Date of Award


Degree Type


Degree Name

Doctor of Philosophy


Electrical and Computer Engineering


Dr. Zdenek Kucerovsky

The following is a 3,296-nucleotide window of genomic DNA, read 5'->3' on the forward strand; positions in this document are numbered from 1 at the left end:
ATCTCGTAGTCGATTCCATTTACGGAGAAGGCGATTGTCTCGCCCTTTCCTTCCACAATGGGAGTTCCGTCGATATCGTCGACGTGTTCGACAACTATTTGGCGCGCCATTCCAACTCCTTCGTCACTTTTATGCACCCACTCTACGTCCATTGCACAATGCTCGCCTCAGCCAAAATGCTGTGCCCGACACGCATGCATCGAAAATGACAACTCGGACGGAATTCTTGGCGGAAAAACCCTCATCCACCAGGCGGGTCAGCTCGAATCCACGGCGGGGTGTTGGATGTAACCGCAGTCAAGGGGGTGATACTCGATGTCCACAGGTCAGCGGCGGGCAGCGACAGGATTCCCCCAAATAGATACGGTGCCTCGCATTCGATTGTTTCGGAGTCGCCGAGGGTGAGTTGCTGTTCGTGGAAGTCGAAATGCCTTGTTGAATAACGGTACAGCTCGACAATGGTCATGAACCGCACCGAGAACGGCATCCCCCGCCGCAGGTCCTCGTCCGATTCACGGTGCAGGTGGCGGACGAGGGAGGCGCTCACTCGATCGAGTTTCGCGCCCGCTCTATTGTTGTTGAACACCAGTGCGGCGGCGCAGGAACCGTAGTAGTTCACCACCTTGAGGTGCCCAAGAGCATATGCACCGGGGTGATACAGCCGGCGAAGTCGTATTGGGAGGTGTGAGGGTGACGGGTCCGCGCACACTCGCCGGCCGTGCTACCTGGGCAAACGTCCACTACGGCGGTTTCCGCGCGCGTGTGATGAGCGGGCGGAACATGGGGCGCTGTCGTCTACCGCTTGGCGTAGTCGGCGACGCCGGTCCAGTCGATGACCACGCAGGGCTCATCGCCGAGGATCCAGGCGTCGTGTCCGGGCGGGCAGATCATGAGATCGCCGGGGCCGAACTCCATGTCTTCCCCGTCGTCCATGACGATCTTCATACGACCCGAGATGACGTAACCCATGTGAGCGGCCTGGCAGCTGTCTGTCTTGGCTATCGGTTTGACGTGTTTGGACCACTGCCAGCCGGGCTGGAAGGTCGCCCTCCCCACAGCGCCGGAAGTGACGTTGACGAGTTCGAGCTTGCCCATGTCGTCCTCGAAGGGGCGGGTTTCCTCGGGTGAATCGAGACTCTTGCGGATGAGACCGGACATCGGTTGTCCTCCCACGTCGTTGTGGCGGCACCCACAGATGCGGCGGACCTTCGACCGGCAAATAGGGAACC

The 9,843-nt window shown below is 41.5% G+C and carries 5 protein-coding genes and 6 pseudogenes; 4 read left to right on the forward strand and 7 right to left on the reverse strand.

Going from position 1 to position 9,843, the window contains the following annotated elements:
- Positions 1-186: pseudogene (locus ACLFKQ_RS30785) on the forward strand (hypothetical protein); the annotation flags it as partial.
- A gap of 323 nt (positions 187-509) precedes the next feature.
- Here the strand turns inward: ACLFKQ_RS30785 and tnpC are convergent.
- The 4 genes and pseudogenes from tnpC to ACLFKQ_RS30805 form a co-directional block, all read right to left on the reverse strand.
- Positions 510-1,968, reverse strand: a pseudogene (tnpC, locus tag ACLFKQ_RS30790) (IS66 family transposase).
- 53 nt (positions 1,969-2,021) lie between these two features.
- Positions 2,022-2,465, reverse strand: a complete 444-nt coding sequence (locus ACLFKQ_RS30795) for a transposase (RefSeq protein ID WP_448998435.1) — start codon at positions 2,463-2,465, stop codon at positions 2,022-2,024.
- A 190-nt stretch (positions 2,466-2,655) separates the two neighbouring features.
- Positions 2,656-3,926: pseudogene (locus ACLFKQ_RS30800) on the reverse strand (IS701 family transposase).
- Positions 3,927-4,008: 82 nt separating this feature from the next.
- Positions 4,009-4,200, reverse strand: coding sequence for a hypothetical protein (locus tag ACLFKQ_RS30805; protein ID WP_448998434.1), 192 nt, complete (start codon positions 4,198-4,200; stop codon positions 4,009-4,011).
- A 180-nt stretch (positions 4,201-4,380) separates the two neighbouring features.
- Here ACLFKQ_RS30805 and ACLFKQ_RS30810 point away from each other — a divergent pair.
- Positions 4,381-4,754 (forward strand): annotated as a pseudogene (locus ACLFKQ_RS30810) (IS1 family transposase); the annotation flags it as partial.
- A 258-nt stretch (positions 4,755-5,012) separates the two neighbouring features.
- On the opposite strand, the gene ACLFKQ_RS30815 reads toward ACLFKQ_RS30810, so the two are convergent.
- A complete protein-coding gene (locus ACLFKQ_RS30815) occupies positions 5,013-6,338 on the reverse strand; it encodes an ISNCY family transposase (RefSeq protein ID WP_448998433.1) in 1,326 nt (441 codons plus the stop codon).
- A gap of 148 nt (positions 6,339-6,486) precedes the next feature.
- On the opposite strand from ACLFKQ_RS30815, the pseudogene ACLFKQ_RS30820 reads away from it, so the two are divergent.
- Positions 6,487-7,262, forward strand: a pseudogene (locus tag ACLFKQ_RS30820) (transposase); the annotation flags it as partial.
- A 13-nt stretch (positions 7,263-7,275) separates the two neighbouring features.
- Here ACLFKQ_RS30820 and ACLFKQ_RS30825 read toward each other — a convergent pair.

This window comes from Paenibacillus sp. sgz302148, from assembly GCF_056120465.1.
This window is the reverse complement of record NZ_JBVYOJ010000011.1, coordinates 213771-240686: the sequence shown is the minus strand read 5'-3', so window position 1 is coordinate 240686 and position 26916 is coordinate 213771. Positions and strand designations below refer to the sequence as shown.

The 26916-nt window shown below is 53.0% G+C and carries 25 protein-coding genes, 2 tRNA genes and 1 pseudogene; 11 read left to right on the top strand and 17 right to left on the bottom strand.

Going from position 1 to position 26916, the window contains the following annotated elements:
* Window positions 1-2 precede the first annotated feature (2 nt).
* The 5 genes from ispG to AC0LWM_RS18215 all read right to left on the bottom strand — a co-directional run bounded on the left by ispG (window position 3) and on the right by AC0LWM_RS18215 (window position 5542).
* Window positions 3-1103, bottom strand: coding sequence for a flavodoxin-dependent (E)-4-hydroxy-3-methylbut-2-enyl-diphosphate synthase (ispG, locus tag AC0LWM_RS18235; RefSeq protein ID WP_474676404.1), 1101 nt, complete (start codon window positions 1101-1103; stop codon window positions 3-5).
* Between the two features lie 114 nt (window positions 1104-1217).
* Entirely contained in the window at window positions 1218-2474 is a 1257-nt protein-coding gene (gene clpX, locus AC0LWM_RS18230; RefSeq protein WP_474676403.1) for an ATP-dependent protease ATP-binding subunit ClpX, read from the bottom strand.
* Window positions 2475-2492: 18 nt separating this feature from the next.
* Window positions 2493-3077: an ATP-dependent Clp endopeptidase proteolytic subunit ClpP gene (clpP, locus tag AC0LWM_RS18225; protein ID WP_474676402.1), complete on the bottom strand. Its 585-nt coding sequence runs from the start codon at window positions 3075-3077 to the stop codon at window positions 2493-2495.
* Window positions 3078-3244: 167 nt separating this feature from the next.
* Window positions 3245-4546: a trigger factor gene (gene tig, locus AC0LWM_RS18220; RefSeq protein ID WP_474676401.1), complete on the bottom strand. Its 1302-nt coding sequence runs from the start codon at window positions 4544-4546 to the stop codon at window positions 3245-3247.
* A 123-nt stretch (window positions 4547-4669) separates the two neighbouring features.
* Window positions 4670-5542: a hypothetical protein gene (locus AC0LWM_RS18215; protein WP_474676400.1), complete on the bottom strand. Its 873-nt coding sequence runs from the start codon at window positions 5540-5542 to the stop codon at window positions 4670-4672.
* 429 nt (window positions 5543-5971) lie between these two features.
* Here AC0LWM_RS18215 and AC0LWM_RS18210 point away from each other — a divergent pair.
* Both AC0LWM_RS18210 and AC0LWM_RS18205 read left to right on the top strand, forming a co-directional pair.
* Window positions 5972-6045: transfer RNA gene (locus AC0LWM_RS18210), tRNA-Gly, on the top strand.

The project is focused on the determination of Raman spectra of hydrocarbon fuel samples using a spectrometer employing a silicon linear array detector which has a spectral range of 400 nm to 1.1 um. The spectra are processed using chemometric techniques in order to determine the concentrations of the tracked blend components and analytical values that are used to ensure that desired specifications are achieved. The verification is based on the American Standard Testing Methods procedures for the determination of the motor, research, and road octane numbers, simulated distillation and Reid vapour pressure. Blending is one of the most important steps in the final production of hydrocarbon fuels; as many as ten complex components are mixed to achieve the desired properties of the final product. Traditionally, blending relies on well-established analytical methods such as gas chromatography for component and simulated distillation analysis, knock engines and near infrared spectroscopy for octane analysis. All of these methods are reliable and accurate, but their results are not available in real time but rather with a substantial delay, since it is in the nature of the methods that the sample must be transported from a test site to the site where the instrument is located. Additional time is required for performing the analytical procedure; e.g. the results of a gas chromatography analysis are only available from minutes to hours after the sample has been introduced into the instrument. Consequently, the results, although accurate, become only available after the process of blending has been completed. The thesis describes an implementation of a Raman spectroscopic method, which is novel in the given context, since it allows monitoring and control of the blending process online, in real time. A Raman spectrometer was designed, using a solid state laser for excitation (785 nm, 800 mW), a blazed grating for the diffraction (600 lines-per-millimeter, 750 nm blaze, 635 nm spectral range). The spectrometer was integrated with a silicon, linear array detector, cooled with a Peltier effect stack. In order to make the optical system of the spectrometer suitable for industrial use, the instrument comprised optical fiber conduits that have alleviated the alignment difficulties, eliminated the sample transport delay, and allowed the sample collection via an optical probe. The spectrometer has been tested in an industrial environment and the results obtained compared with the data yielded by the traditional analytical method of gas chromatography, and the contemporary near infrared spectroscopy. For benzene, which was used as a standard, the noise-limited detection limit of the spectrometer was 1600 ppmv for the Raman spectrometer, which compares to the detection limit of 5000 ppmv of the near infrared spectrometer, and the typical value of 10 ppm yielded by a gas chromatograph. The time interval between the sampling and availability of results was from 10 to 30 seconds for the near infrared the Raman instruments, which compared favourably with the approximately 5 to 120 minute interval required in gas chromatography.



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